- A large national study found that 30-day mortality rates were 1.5% lower at teaching hospitals compared with non-teaching hospitals.
- The differences in mortality rates between teaching and non-teaching hospitals persisted across nearly every condition and procedure examined, even after the researchers adjusted for various hospital and patient characteristics.
Boston, MA - Patients admitted to major teaching hospitals are less likely to die compared with patients admitted to minor teaching or non-teaching hospitals, according to a large national study from Harvard T.H. Chan School of Public Health.
The study will be published online May 23, 2017 in JAMA (Journal of the American Medical Association). (Link to study after embargo lifts: http://jamanetwork.com/journals/jama/fullarticle/10.1001/jama.2017.5702)
"While we know that teaching hospitals fulfill an important mission around teaching and research, we have known less about the quality of care they provide," said Ashish Jha, K.T. Li Professor of Health Policy at Harvard Chan School, director of the Harvard Global Health Institute, and senior author of the study. "We find that across a very wide range of medical and surgical conditions, patient receiving care at teaching hospitals have superior outcomes."
Previous studies have compared outcomes at U.S. teaching hospitals -- those affiliated with medical schools, at which medical students are trained -- with outcomes at non-teaching hospitals, and those studies have suggested that patients generally fare better at teaching hospitals. But many of the seminal studies on the topic are decades old.
For the new study, researchers analyzed data for 21.5 million hospitalizations of Medicare beneficiaries at 4,483 hospitals across the U.S -- 250 major teaching hospitals, 894 minor teaching hospitals, and 3,339 non-teaching hospitals -- between 2012 and 2014. The study looked at 30-day mortality rates for 15 common medical conditions, such as pneumonia, congestive heart failure, and stroke, and for six surgical procedures, including hip replacement, coronary artery bypass grafting, and colectomy.
The 30-day mortality rate was 8.1% at major teaching hospitals, 9.2% at minor teaching hospitals, and 9.6% at non-teaching hospitals, the study found. The overall 30-day mortality difference between major teaching hospitals and non-teaching hospitals was 1.5%. This pattern -- with major teaching hospitals showing better 30-day outcomes -- persisted even after the researchers adjusted for patient characteristics such as age and severity of illness, and hospital characteristics such as size and profit status.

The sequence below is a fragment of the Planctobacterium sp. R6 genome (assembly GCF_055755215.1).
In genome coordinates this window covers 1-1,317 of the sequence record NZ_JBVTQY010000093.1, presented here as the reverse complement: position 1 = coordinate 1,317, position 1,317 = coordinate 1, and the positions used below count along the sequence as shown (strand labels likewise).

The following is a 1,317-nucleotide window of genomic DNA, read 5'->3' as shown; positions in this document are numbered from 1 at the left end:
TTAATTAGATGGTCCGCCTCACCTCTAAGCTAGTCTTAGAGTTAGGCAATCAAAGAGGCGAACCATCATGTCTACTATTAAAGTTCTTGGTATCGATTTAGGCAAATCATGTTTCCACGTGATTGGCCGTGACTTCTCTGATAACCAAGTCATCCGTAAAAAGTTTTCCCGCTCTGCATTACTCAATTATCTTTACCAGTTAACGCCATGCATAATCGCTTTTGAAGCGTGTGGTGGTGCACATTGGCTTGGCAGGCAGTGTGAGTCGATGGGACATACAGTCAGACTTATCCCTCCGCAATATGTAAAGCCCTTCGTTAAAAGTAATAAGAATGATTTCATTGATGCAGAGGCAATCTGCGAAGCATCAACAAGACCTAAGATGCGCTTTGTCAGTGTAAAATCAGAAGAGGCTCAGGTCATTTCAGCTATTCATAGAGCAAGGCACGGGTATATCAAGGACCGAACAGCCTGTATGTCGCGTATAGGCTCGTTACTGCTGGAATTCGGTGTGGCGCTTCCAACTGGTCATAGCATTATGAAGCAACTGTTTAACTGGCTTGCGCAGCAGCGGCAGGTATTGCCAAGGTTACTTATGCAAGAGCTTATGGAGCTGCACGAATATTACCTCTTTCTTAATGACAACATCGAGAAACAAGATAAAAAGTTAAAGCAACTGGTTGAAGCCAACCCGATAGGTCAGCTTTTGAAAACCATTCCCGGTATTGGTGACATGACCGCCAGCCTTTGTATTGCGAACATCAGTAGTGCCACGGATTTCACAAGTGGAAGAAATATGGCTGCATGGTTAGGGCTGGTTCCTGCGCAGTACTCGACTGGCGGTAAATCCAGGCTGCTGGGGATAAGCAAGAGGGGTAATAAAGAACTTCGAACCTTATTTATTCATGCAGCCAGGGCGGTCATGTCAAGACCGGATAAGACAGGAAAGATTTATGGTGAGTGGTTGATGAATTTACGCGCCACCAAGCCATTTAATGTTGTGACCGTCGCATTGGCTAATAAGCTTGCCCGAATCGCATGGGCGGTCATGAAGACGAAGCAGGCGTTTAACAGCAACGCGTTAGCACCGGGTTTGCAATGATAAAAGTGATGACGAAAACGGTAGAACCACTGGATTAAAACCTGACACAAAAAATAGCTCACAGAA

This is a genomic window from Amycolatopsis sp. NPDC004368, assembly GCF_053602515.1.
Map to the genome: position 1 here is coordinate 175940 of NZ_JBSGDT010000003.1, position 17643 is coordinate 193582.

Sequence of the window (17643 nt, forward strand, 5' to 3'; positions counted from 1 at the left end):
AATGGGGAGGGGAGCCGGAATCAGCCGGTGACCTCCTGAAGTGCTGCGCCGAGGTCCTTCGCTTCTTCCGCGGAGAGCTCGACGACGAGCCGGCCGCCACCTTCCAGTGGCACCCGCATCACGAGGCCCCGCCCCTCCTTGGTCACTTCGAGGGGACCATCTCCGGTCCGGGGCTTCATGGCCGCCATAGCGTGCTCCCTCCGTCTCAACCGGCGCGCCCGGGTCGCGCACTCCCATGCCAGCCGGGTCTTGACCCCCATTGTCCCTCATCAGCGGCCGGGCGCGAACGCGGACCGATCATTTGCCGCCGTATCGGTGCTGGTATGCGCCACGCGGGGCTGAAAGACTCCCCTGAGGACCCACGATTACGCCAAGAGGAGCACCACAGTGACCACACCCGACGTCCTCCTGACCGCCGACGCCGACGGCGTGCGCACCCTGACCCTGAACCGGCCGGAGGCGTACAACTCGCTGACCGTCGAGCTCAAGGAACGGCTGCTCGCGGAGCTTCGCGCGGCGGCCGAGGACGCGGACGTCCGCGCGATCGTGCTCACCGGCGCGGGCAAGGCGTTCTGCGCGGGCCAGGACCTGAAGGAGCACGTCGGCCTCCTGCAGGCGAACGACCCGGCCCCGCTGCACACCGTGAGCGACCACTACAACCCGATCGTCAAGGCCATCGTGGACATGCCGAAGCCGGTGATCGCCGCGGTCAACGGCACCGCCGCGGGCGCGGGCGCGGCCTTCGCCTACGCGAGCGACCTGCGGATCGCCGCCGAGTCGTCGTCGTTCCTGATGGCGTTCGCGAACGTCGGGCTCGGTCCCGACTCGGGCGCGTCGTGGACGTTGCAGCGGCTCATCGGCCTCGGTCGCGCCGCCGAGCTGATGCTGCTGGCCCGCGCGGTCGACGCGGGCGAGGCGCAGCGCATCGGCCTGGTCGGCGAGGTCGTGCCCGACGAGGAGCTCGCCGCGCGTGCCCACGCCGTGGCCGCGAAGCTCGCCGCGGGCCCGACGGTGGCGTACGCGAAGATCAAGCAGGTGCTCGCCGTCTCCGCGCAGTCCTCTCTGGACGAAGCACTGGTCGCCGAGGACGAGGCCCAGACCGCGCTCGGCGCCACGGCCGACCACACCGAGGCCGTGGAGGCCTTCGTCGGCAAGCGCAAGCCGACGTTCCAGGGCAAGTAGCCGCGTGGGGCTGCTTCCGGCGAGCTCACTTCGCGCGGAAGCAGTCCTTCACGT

Major teaching hospitals also had lower 7-day and 90-day mortality rates -- by 0.3% and 1.6%, respectively--than non-teaching hospitals.
Speculating as to why teaching status was linked with lower mortality, the authors said it's possible that teaching hospitals have greater experience treating particular conditions or may be earlier adopters of technologies and treatments that yield better outcomes for patients. But they said more research is necessary to understand the mechanisms behind the association.
The study examined mortality rates only among the Medicare population, so it wasn't possible to determine whether the findings are generalizable among non-elderly populations.
"Academic medical centers provide a unique environment, with 24-hour availability of specialty services, advanced technologies, and some of the most expert physicians in the country," said Laura Burke, instructor of health policy and management at Harvard Chan School, emergency physician at Beth Israel Deaconess Medical Center, and lead author of the study. "This seems to pay off for patients. While obviously not all patients can receive care in major teaching hospitals, understanding which strategies and resources are particularly important to patient outcomes, and how they can be replicated among non-teaching hospitals, is critically important to improve care for all patients."
Other Harvard Chan School researchers involved in the study included Austin Frakt, visiting associate professor, and E. John Orav, associate professor in the Department of Biostatistics.
Funding for the study came from the Association of American Medical Colleges. The funders had no role in the design or execution of the project and no input into the writing of the manuscript.
"Association between teaching status and mortality in US hospitals," Laura G. Burke, Austin B. Frakt, Dhruv Khullar, E. John Orav, Ashish K. Jha, JAMA, online May 23, 2017, doi: 10.1001/jama.2017.5702
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Harvard T.H. Chan School of Public Health brings together dedicated experts from many disciplines to educate new generations of global health leaders and produce powerful ideas that improve the lives and health of people everywhere. As a community of leading scientists, educators, and students, we work together to take innovative ideas from the laboratory to people's lives--not only making scientific breakthroughs, but also working to change individual behaviors, public policies, and health care practices. Each year, more than 400 faculty members at Harvard Chan School teach 1,000-plus full-time students from around the world and train thousands more through online and executive education courses. Founded in 1913 as the Harvard-MIT School of Health Officers, the School is recognized as America's oldest professional training program in public health.